Gautama Buddha - The Creator Of Buddhism

Birth of Buddha :

‘Buddha’, meaning 'one who is awake' (in the sense of having 'woken up to reality') is more of a title rather than a name. The history of Buddhism in India began when the word ‘Buddha’ was first added to the name of a man born in Lumbini about 2,500 years ago, Siddhartha Gautama. A modest human being, he neither claimed nor was considered as a God by Buddhists. Gautama Buddha the creator of Buddhism acquired enlightenment, enduring the toughest situations in life.

Enlightenment of Buddha :

Siddhartha was born in the royal family of a small kingdom on the Indian-Nepalese border. According to traditions, he was nurtured in a monastery, but was shocked when he came across the harsh realities of life such as old age, sickness and death. In order to find the real meaning of life he left his home to become an ascetic and performed meditation. The painstaking effort as an ascetic almost took him to the verge of death. As he still could not find the true meaning of life he abandoned this path and sat below a pipal tree to meditate. He thus pledged that that "flesh may wither, blood may dry up, but I shall not rise from this spot until Enlightenment has been won’. After forty days, the Buddha was successful in attaining Enlightenment. This marked the beginning of Buddhism in India.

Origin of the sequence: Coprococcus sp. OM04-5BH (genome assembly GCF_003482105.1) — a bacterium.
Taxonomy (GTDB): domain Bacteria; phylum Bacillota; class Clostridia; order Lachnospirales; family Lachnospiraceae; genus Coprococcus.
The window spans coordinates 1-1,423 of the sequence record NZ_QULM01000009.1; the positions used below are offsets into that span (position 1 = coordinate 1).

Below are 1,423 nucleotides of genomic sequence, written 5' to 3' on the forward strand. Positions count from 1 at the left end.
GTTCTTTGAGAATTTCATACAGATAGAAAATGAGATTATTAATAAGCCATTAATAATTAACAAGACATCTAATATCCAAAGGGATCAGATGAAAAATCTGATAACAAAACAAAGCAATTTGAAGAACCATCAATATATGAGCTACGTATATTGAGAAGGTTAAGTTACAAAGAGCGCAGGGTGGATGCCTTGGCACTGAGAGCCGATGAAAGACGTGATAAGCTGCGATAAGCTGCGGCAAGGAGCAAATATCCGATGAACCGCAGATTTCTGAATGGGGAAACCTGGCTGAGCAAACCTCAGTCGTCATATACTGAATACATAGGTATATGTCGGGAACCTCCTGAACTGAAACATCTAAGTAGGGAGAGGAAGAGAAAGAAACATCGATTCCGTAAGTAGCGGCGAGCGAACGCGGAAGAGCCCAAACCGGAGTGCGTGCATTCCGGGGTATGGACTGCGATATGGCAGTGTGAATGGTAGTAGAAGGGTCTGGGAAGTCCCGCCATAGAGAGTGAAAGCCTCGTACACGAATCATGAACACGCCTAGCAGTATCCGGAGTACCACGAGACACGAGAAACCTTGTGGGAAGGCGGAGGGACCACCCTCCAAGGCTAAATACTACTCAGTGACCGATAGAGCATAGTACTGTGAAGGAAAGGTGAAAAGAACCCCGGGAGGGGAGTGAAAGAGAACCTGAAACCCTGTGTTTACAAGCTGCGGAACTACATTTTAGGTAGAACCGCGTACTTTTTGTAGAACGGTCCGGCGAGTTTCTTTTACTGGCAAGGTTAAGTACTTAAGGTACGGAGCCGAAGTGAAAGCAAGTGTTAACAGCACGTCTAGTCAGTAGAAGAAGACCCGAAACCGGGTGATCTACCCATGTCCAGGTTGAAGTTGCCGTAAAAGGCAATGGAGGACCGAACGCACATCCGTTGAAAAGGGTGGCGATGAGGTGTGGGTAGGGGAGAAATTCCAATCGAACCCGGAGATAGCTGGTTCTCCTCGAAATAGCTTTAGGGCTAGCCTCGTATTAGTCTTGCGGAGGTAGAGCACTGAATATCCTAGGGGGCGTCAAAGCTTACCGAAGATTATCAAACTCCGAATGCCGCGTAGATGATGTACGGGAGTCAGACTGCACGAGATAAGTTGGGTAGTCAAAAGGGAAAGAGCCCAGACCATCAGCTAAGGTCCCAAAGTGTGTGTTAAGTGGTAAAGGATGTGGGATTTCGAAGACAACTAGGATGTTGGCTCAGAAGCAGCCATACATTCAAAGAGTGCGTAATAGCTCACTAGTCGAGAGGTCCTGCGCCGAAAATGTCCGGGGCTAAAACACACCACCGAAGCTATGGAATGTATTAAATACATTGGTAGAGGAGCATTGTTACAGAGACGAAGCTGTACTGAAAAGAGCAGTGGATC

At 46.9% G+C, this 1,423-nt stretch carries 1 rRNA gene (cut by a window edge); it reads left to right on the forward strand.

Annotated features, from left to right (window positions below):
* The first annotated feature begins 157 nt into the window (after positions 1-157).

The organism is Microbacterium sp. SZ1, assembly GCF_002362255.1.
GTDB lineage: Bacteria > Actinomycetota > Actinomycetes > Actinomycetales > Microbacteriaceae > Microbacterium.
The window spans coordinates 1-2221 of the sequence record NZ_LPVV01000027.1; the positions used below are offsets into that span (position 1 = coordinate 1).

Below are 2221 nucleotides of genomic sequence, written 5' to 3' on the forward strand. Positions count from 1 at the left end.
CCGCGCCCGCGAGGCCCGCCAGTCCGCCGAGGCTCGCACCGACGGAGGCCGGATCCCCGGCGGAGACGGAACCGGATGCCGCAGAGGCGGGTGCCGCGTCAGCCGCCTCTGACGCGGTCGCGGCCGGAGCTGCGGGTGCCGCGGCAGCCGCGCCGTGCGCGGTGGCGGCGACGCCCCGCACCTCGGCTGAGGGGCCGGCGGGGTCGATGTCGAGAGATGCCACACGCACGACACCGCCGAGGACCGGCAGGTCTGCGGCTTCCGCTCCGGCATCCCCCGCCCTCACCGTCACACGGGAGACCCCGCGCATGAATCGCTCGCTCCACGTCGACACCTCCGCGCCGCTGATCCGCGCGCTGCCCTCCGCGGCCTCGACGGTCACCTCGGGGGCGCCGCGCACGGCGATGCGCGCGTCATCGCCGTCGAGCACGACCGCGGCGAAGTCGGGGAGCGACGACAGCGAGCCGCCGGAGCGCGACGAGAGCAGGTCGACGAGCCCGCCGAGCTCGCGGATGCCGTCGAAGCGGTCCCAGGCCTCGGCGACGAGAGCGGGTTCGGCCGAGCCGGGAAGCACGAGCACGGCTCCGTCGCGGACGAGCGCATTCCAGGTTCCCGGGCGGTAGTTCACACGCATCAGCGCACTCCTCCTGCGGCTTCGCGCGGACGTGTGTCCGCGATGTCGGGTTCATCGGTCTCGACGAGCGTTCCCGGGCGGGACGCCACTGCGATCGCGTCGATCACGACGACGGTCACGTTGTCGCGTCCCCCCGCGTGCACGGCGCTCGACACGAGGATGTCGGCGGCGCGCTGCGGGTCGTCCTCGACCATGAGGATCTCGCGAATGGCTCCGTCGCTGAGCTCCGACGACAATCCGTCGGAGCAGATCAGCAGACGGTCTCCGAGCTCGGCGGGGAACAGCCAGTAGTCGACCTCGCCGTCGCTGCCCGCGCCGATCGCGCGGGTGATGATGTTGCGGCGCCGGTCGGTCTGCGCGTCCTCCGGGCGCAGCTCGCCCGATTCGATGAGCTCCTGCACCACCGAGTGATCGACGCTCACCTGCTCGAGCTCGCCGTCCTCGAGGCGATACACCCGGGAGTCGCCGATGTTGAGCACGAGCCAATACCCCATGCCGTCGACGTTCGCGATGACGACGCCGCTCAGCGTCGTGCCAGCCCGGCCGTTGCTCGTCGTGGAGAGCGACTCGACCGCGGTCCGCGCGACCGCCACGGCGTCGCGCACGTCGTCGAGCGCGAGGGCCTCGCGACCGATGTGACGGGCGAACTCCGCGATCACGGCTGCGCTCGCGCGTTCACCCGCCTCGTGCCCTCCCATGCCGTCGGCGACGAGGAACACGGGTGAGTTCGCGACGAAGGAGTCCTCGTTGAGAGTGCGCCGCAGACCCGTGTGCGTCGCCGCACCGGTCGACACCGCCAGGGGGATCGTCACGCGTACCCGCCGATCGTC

Buddhists consider his Enlightenment as something beyond which nothing can exceed. Normal experience symbolizes conditions like upbringing, psychology, opinions, perceptions, but Enlightenment is Unconditional. By gaining Enlightenment, the Buddha understood the true meaning of life and the sufferings of mankind. This took the Buddha into a spiritual mission to teach people, the path to Enlightenment.

Spread of Buddhism :

The Buddha began to preach, teaching people the path to Enlightenment during the remaining 45 years of his life. He traveled through most of north India including monasteries in Ladakh up to the East teaching the Buddha-dharma - 'the teaching of the Enlightened One'. Traveling from one place to another, the Buddha taught many disciples, who in turn gained Enlightenment within their own right. They began teaching others and thus, in this way a continuous cycle of teaching developed up to the present day.

Buddha was neither a God and nor did he claim holiness. He was a humble human being who put in painstaking efforts to transform himself. Thus, Buddhists consider the Buddha as supreme and an inspirational leader, who can show them, the path to Enlightenment.